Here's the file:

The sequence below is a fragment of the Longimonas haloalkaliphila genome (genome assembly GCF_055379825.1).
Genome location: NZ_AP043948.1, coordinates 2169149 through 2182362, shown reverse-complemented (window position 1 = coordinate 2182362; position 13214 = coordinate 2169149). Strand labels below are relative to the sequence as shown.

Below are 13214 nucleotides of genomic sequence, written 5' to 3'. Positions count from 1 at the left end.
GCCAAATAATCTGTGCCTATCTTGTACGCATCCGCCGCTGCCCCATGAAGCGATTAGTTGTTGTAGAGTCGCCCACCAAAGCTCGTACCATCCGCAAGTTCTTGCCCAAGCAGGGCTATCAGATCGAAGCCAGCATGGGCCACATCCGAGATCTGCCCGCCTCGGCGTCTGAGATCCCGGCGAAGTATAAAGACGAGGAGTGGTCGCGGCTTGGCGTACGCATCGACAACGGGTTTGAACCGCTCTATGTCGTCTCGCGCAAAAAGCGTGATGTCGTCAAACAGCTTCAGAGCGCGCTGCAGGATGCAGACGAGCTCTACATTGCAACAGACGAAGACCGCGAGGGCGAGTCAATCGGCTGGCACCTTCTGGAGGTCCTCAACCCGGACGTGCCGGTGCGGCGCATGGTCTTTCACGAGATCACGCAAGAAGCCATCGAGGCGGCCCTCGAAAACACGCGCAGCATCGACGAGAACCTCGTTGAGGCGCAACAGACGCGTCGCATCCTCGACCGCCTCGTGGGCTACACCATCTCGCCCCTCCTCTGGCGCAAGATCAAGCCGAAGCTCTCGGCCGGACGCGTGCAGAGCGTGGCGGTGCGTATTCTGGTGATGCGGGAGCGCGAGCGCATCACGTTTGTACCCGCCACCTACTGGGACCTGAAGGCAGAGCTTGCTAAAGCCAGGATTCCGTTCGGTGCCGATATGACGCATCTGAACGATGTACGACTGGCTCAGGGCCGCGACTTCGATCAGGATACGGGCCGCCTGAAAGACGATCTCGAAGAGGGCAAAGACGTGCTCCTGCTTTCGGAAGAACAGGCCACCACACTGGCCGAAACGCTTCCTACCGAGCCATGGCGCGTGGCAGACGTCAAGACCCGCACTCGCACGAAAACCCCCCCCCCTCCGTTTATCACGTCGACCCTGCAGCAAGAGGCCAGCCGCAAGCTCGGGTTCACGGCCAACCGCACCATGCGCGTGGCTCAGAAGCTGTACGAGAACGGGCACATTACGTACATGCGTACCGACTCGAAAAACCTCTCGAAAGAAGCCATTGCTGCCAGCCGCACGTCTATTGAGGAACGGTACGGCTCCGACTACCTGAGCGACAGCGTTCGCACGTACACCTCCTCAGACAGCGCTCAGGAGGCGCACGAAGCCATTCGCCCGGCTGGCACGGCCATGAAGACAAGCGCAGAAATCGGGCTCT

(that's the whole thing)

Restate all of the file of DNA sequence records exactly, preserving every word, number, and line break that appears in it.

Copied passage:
The sequence below is a fragment of the Longimonas haloalkaliphila genome (genome assembly GCF_055379825.1).
Genome location: NZ_AP043948.1, coordinates 2169149 through 2182362, shown reverse-complemented (window position 1 = coordinate 2182362; position 13214 = coordinate 2169149). Strand labels below are relative to the sequence as shown.

Below are 13214 nucleotides of genomic sequence, written 5' to 3'. Positions count from 1 at the left end.
GCCAAATAATCTGTGCCTATCTTGTACGCATCCGCCGCTGCCCCATGAAGCGATTAGTTGTTGTAGAGTCGCCCACCAAAGCTCGTACCATCCGCAAGTTCTTGCCCAAGCAGGGCTATCAGATCGAAGCCAGCATGGGCCACATCCGAGATCTGCCCGCCTCGGCGTCTGAGATCCCGGCGAAGTATAAAGACGAGGAGTGGTCGCGGCTTGGCGTACGCATCGACAACGGGTTTGAACCGCTCTATGTCGTCTCGCGCAAAAAGCGTGATGTCGTCAAACAGCTTCAGAGCGCGCTGCAGGATGCAGACGAGCTCTACATTGCAACAGACGAAGACCGCGAGGGCGAGTCAATCGGCTGGCACCTTCTGGAGGTCCTCAACCCGGACGTGCCGGTGCGGCGCATGGTCTTTCACGAGATCACGCAAGAAGCCATCGAGGCGGCCCTCGAAAACACGCGCAGCATCGACGAGAACCTCGTTGAGGCGCAACAGACGCGTCGCATCCTCGACCGCCTCGTGGGCTACACCATCTCGCCCCTCCTCTGGCGCAAGATCAAGCCGAAGCTCTCGGCCGGACGCGTGCAGAGCGTGGCGGTGCGTATTCTGGTGATGCGGGAGCGCGAGCGCATCACGTTTGTACCCGCCACCTACTGGGACCTGAAGGCAGAGCTTGCTAAAGCCAGGATTCCGTTCGGTGCCGATATGACGCATCTGAACGATGTACGACTGGCTCAGGGCCGCGACTTCGATCAGGATACGGGCCGCCTGAAAGACGATCTCGAAGAGGGCAAAGACGTGCTCCTGCTTTCGGAAGAACAGGCCACCACACTGGCCGAAACGCTTCCTACCGAGCCATGGCGCGTGGCAGACGTCAAGACCCGCACTCGCACGAAAACCCCCCCCCCTCCGTTTATCACGTCGACCCTGCAGCAAGAGGCCAGCCGCAAGCTCGGGTTCACGGCCAACCGCACCATGCGCGTGGCTCAGAAGCTGTACGAGAACGGGCACATTACGTACATGCGTACCGACTCGAAAAACCTCTCGAAAGAAGCCATTGCTGCCAGCCGCACGTCTATTGAGGAACGGTACGGCTCCGACTACCTGAGCGACAGCGTTCGCACGTACACCTCCTCAGACAGCGCTCAGGAGGCGCACGAAGCCATTCGCCCGGCTGGCACGGCCATGAAGACAAGCGCAGAAATCGGGCTCT